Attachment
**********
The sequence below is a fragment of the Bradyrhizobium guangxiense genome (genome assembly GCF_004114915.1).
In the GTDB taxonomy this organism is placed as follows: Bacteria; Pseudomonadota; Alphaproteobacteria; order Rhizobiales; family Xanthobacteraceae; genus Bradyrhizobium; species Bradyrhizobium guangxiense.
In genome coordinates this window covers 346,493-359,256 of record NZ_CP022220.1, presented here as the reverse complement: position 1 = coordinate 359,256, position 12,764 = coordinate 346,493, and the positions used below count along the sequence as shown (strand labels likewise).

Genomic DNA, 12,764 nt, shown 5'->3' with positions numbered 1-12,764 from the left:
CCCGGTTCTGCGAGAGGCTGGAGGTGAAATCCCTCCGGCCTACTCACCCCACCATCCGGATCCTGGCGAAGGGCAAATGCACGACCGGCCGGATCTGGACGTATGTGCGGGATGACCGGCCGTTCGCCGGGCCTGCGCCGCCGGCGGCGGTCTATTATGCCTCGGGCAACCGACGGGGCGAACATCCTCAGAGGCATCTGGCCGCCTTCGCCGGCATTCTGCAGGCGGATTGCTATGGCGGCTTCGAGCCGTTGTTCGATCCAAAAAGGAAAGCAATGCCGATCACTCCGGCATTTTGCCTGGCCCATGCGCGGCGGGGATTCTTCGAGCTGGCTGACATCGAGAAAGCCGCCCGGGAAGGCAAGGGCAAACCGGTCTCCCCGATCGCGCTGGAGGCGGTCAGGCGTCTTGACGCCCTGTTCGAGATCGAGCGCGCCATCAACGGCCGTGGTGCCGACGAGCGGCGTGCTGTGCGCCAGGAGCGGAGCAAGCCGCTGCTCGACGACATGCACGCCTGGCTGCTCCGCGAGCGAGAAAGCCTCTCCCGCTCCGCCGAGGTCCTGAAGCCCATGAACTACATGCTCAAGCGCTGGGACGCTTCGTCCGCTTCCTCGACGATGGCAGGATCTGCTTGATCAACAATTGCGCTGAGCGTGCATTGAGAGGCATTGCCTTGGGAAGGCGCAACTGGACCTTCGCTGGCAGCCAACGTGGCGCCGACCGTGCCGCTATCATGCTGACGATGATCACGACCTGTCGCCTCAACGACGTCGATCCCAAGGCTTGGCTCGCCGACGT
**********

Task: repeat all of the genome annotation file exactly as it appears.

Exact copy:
The sequence below is a fragment of the Bradyrhizobium guangxiense genome (genome assembly GCF_004114915.1).
In the GTDB taxonomy this organism is placed as follows: Bacteria; Pseudomonadota; Alphaproteobacteria; order Rhizobiales; family Xanthobacteraceae; genus Bradyrhizobium; species Bradyrhizobium guangxiense.
In genome coordinates this window covers 346,493-359,256 of record NZ_CP022220.1, presented here as the reverse complement: position 1 = coordinate 359,256, position 12,764 = coordinate 346,493, and the positions used below count along the sequence as shown (strand labels likewise).

Genomic DNA, 12,764 nt, shown 5'->3' with positions numbered 1-12,764 from the left:
CCCGGTTCTGCGAGAGGCTGGAGGTGAAATCCCTCCGGCCTACTCACCCCACCATCCGGATCCTGGCGAAGGGCAAATGCACGACCGGCCGGATCTGGACGTATGTGCGGGATGACCGGCCGTTCGCCGGGCCTGCGCCGCCGGCGGCGGTCTATTATGCCTCGGGCAACCGACGGGGCGAACATCCTCAGAGGCATCTGGCCGCCTTCGCCGGCATTCTGCAGGCGGATTGCTATGGCGGCTTCGAGCCGTTGTTCGATCCAAAAAGGAAAGCAATGCCGATCACTCCGGCATTTTGCCTGGCCCATGCGCGGCGGGGATTCTTCGAGCTGGCTGACATCGAGAAAGCCGCCCGGGAAGGCAAGGGCAAACCGGTCTCCCCGATCGCGCTGGAGGCGGTCAGGCGTCTTGACGCCCTGTTCGAGATCGAGCGCGCCATCAACGGCCGTGGTGCCGACGAGCGGCGTGCTGTGCGCCAGGAGCGGAGCAAGCCGCTGCTCGACGACATGCACGCCTGGCTGCTCCGCGAGCGAGAAAGCCTCTCCCGCTCCGCCGAGGTCCTGAAGCCCATGAACTACATGCTCAAGCGCTGGGACGCTTCGTCCGCTTCCTCGACGATGGCAGGATCTGCTTGATCAACAATTGCGCTGAGCGTGCATTGAGAGGCATTGCCTTGGGAAGGCGCAACTGGACCTTCGCTGGCAGCCAACGTGGCGCCGACCGTGCCGCTATCATGCTGACGATGATCACGACCTGTCGCCTCAACGACGTCGATCCCAAGGCTTGGCTCGCCGACGT